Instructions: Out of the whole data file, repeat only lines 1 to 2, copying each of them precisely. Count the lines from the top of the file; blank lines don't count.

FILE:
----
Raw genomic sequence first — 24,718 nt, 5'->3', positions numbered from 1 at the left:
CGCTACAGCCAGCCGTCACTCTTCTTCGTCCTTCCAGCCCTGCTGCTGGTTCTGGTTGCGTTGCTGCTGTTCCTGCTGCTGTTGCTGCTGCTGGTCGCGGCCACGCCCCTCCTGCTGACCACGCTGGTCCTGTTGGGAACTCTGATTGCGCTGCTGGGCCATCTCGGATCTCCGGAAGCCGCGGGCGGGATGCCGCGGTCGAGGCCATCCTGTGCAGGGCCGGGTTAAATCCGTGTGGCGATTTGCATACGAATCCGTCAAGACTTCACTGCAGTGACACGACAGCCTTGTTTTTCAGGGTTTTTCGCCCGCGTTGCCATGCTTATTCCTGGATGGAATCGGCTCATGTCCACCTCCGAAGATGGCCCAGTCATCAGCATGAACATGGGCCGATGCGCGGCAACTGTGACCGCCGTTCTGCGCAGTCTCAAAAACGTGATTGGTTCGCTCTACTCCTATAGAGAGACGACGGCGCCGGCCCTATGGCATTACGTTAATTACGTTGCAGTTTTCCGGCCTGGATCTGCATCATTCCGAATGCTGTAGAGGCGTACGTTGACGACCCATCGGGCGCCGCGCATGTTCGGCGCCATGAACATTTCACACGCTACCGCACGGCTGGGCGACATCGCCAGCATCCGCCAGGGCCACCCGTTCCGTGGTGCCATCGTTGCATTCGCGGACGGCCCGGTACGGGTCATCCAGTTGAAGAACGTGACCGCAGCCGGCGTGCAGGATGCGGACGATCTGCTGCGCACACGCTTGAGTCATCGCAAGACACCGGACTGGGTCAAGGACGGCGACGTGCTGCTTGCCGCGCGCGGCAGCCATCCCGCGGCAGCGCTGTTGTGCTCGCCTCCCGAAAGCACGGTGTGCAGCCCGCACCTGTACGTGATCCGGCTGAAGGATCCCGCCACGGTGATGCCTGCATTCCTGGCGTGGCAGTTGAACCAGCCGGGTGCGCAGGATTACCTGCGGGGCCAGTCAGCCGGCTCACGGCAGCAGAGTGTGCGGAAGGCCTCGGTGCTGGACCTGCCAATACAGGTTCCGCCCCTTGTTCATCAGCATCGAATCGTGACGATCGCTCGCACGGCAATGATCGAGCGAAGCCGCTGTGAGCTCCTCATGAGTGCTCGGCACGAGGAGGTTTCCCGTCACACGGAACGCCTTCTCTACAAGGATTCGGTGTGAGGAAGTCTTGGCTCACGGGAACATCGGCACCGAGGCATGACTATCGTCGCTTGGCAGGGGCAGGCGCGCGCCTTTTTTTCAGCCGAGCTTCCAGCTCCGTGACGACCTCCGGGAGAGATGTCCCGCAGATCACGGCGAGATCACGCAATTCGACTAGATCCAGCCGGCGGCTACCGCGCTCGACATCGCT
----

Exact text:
Raw genomic sequence first — 24,718 nt, 5'->3', positions numbered from 1 at the left:
CGCTACAGCCAGCCGTCACTCTTCTTCGTCCTTCCAGCCCTGCTGCTGGTTCTGGTTGCGTTGCTGCTGTTCCTGCTGCTGTTGCTGCTGCTGGTCGCGGCCACGCCCCTCCTGCTGACCACGCTGGTCCTGTTGGGAACTCTGATTGCGCTGCTGGGCCATCTCGGATCTCCGGAAGCCGCGGGCGGGATGCCGCGGTCGAGGCCATCCTGTGCAGGGCCGGGTTAAATCCGTGTGGCGATTTGCATACGAATCCGTCAAGACTTCACTGCAGTGACACGACAGCCTTGTTTTTCAGGGTTTTTCGCCCGCGTTGCCATGCTTATTCCTGGATGGAATCGGCTCATGTCCACCTCCGAAGATGGCCCAGTCATCAGCATGAACATGGGCCGATGCGCGGCAACTGTGACCGCCGTTCTGCGCAGTCTCAAAAACGTGATTGGTTCGCTCTACTCCTATAGAGAGACGACGGCGCCGGCCCTATGGCATTACGTTAATTACGTTGCAGTTTTCCGGCCTGGATCTGCATCATTCCGAATGCTGTAGAGGCGTACGTTGACGACCCATCGGGCGCCGCGCATGTTCGGCGCCATGAACATTTCACACGCTACCGCACGGCTGGGCGACATCGCCAGCATCCGCCAGGGCCACCCGTTCCGTGGTGCCATCGTTGCATTCGCGGACGGCCCGGTACGGGTCATCCAGTTGAAGAACGTGACCGCAGCCGGCGTGCAGGATGCGGACGATCTGCTGCGCACACGCTTGAGTCATCGCAAGACACCGGACTGGGTCAAGGACGGCGACGTGCTGCTTGCCGCGCGCGGCAGCCATCCCGCGGCAGCGCTGTTGTGCTCGCCTCCCGAAAGCACGGTGTGCAGCCCGCACCTGTACGTGATCCGGCTGAAGGATCCCGCCACGGTGATGCCTGCATTCCTGGCGTGGCAGTTGAACCAGCCGGGTGCGCAGGATTACCTGCGGGGCCAGTCAGCCGGCTCACGGCAGCAGAGTGTGCGGAAGGCCTCGGTGCTGGACCTGCCAATACAGGTTCCGCCCCTTGTTCATCAGCATCGAATCGTGACGATCGCTCGCACGGCAATGATCGAGCGAAGCCGCTGTGAGCTCCTCATGAGTGCTCGGCACGAGGAGGTTTCCCGTCACACGGAACGCCTTCTCTACAAGGATTCGGTGTGAGGAAGTCTTGGCTCACGGGAACATCGGCACCGAGGCATGACTATCGTCGCTTGGCAGGGGCAGGCGCGCGCCTTTTTTTCAGCCGAGCTTCCAGCTCCGTGACGACCTCCGGGAGAGATGTCCCGCAGATCACGGCGAGATCACGCAATTCGACTAGATCCAGCCGGCGGCTACCGCGCTCGACATCGCT